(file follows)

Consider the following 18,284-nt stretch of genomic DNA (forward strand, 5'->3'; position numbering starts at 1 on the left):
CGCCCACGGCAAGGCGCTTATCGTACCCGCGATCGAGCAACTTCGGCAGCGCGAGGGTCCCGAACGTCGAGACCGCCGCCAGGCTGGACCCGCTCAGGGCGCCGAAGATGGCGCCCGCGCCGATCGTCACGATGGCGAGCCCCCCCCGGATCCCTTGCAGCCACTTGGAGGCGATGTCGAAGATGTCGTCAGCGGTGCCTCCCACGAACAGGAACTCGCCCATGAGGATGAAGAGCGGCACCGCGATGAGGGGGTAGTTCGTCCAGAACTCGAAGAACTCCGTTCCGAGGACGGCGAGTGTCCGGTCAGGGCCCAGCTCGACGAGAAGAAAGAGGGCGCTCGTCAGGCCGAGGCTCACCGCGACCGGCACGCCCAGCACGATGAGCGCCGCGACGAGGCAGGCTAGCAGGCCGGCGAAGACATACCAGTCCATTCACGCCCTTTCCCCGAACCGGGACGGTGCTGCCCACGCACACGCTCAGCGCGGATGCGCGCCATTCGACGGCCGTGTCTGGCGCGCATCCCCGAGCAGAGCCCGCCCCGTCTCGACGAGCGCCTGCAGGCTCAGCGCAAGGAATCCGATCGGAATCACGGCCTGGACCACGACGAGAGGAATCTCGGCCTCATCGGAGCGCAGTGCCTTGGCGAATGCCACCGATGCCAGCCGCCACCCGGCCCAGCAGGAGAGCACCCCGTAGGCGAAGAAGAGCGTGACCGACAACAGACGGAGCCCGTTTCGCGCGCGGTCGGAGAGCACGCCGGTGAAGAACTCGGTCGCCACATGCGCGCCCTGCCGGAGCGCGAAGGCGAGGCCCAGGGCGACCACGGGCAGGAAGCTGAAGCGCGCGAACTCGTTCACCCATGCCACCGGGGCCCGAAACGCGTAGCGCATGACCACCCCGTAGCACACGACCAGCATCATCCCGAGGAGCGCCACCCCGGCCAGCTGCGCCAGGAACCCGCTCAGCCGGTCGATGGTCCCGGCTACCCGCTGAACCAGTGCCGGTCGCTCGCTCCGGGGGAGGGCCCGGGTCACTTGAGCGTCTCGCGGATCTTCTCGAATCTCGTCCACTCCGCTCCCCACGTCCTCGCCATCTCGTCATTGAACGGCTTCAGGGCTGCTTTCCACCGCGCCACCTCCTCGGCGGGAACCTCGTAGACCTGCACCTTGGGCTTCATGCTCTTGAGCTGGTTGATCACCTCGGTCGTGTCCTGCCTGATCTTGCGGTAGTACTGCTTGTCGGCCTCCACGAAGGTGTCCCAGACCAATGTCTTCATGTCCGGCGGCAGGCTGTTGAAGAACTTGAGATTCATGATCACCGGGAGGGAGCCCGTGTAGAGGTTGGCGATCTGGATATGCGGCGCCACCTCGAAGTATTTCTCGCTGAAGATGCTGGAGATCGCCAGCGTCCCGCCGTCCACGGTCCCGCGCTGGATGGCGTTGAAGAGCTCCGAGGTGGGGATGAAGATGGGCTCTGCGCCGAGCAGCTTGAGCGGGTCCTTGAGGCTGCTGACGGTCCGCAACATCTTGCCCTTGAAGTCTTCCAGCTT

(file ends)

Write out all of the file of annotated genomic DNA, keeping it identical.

Consider the following 18,284-nt stretch of genomic DNA (forward strand, 5'->3'; position numbering starts at 1 on the left):
CGCCCACGGCAAGGCGCTTATCGTACCCGCGATCGAGCAACTTCGGCAGCGCGAGGGTCCCGAACGTCGAGACCGCCGCCAGGCTGGACCCGCTCAGGGCGCCGAAGATGGCGCCCGCGCCGATCGTCACGATGGCGAGCCCCCCCCGGATCCCTTGCAGCCACTTGGAGGCGATGTCGAAGATGTCGTCAGCGGTGCCTCCCACGAACAGGAACTCGCCCATGAGGATGAAGAGCGGCACCGCGATGAGGGGGTAGTTCGTCCAGAACTCGAAGAACTCCGTTCCGAGGACGGCGAGTGTCCGGTCAGGGCCCAGCTCGACGAGAAGAAAGAGGGCGCTCGTCAGGCCGAGGCTCACCGCGACCGGCACGCCCAGCACGATGAGCGCCGCGACGAGGCAGGCTAGCAGGCCGGCGAAGACATACCAGTCCATTCACGCCCTTTCCCCGAACCGGGACGGTGCTGCCCACGCACACGCTCAGCGCGGATGCGCGCCATTCGACGGCCGTGTCTGGCGCGCATCCCCGAGCAGAGCCCGCCCCGTCTCGACGAGCGCCTGCAGGCTCAGCGCAAGGAATCCGATCGGAATCACGGCCTGGACCACGACGAGAGGAATCTCGGCCTCATCGGAGCGCAGTGCCTTGGCGAATGCCACCGATGCCAGCCGCCACCCGGCCCAGCAGGAGAGCACCCCGTAGGCGAAGAAGAGCGTGACCGACAACAGACGGAGCCCGTTTCGCGCGCGGTCGGAGAGCACGCCGGTGAAGAACTCGGTCGCCACATGCGCGCCCTGCCGGAGCGCGAAGGCGAGGCCCAGGGCGACCACGGGCAGGAAGCTGAAGCGCGCGAACTCGTTCACCCATGCCACCGGGGCCCGAAACGCGTAGCGCATGACCACCCCGTAGCACACGACCAGCATCATCCCGAGGAGCGCCACCCCGGCCAGCTGCGCCAGGAACCCGCTCAGCCGGTCGATGGTCCCGGCTACCCGCTGAACCAGTGCCGGTCGCTCGCTCCGGGGGAGGGCCCGGGTCACTTGAGCGTCTCGCGGATCTTCTCGAATCTCGTCCACTCCGCTCCCCACGTCCTCGCCATCTCGTCATTGAACGGCTTCAGGGCTGCTTTCCACCGCGCCACCTCCTCGGCGGGAACCTCGTAGACCTGCACCTTGGGCTTCATGCTCTTGAGCTGGTTGATCACCTCGGTCGTGTCCTGCCTGATCTTGCGGTAGTACTGCTTGTCGGCCTCCACGAAGGTGTCCCAGACCAATGTCTTCATGTCCGGCGGCAGGCTGTTGAAGAACTTGAGATTCATGATCACCGGGAGGGAGCCCGTGTAGAGGTTGGCGATCTGGATATGCGGCGCCACCTCGAAGTATTTCTCGCTGAAGATGCTGGAGATCGCCAGCGTCCCGCCGTCCACGGTCCCGCGCTGGATGGCGTTGAAGAGCTCCGAGGTGGGGATGAAGATGGGCTCTGCGCCGAGCAGCTTGAGCGGGTCCTTGAGGCTGCTGACGGTCCGCAACATCTTGCCCTTGAAGTCTTCCAGCTT